Gain Liability Protection and Other Benefits For Georgia Business Owners

The limited liability company has surpassed the corporation as the most popular business vehicle for small business. Why? Because it was created to provide all the advantage of other business entities but without their disadvantages.

The Ga LLC is such a simple entity to understand and maintain but at the same time it gives the owners many options when it comes to tax structures, how the business will be owned and how it will be operated.


The main reason to form a Ga LLC is to protect yourself and other owners from being personally liable for business debts and obligations. Without a limited liability legal entity such as a Georgia company LLC, you will be placing everything you own entirely at risk for potential loss. Given the growing litigious environment of our society and the aggressive plaintiff lawyers out there looking for small businesses to attack, every Georgia business should operate with this legal shield.

Specifically, section 14-11-303 of the Georgia LLC Act states that members (who are owners) are not liable for the business obligations, lawsuits and other liabilities of the business merely because they are owners. It does except out tax liabilities from operations and there are some conditions and exceptions. However, this protection is a tremendous advantage that only gets more significant as your business grows because successful business are targeted more for lawsuits.


When you form a Georgia company LLC, you gain more options for accessing capital to fund your business. Banks are often unwilling to lend money to a brand new business in whatever form it is formed. Another option is to issue ownership interests in a business in exchange for equity capital.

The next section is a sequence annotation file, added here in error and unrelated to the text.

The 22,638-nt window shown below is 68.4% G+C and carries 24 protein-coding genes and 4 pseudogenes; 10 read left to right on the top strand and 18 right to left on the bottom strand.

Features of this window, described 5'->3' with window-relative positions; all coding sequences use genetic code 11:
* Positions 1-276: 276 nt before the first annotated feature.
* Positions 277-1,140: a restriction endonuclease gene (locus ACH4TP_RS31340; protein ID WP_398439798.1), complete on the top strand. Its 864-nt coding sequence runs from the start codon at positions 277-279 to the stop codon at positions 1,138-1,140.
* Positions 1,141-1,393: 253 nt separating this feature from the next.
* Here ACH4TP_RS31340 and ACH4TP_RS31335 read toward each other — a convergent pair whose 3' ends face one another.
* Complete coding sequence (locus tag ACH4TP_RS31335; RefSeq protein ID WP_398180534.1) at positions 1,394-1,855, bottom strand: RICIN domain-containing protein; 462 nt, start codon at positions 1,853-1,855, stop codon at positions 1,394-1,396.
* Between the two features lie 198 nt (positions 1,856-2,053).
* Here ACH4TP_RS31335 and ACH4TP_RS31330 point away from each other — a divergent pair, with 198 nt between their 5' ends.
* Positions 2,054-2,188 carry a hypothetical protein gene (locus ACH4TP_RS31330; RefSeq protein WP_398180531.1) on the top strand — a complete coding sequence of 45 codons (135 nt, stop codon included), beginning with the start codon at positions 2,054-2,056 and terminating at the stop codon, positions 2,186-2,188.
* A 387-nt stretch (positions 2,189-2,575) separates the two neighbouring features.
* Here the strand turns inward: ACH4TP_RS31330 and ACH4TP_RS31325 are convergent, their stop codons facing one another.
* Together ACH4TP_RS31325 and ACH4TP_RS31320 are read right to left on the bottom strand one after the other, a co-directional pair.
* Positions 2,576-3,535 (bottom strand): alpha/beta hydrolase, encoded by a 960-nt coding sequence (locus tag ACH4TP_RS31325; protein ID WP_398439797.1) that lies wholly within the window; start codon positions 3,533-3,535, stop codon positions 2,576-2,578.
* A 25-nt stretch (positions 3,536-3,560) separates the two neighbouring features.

Issuing ownership interests is close to impossible in a sole proprietorship business. However, with a Georgia limited liability company, there is a concept of ownership interests and membership units can be issued in exchange for a percentage ownership in the business.

Having a separate structure as the business entity greatly facilitates the raising of capital and provides a well known structure to do so which in turn reduces the costs to raise money for your business needs.


With the many fly by night business and business scams out there today, potential customers are suspicious. A new business has quite a challenge to overcome these concerns .

By going through the process to form a Ga LLC for your business and having an official entity as your business, you automatically separate yourselves from others. You see, it only takes coming up with a name to call yourself a business.

But creating a Georgia company LLC is a clear sign of intelligent business planning which in turn creates more professionalism and trust when it comes to your business identity. This can be a great advantage when trying to get customers and build your brand presence in the marketplace.


The laws allow a limited liability company to be extremely simple when it comes to ownership and operational structures. There are less formalities imposed upon it. Accordingly, for the single owner business or one with a few related owners, a Georgia company LLC can be set up and structured fairly quickly and cheaply.

As a business evolves and grows over time, its ownership and operational structure may need to change to account for the growth and possible complexity. For example, the business may admit new owners or bring on a passive investor. Also, there may be a need for more official approval processes when it comes to major business decisions.

The Ga LLC allows each business and their owners to define for themselves, how the ownership will be structure and how the business will operate and run on a day to day basis. In business, there is no one size fits all solution to these matters and the Georgia company LLC thus provides ways to customize such fundamental matters for your particular business situation.

Georgia Business Personal Property Tax Planning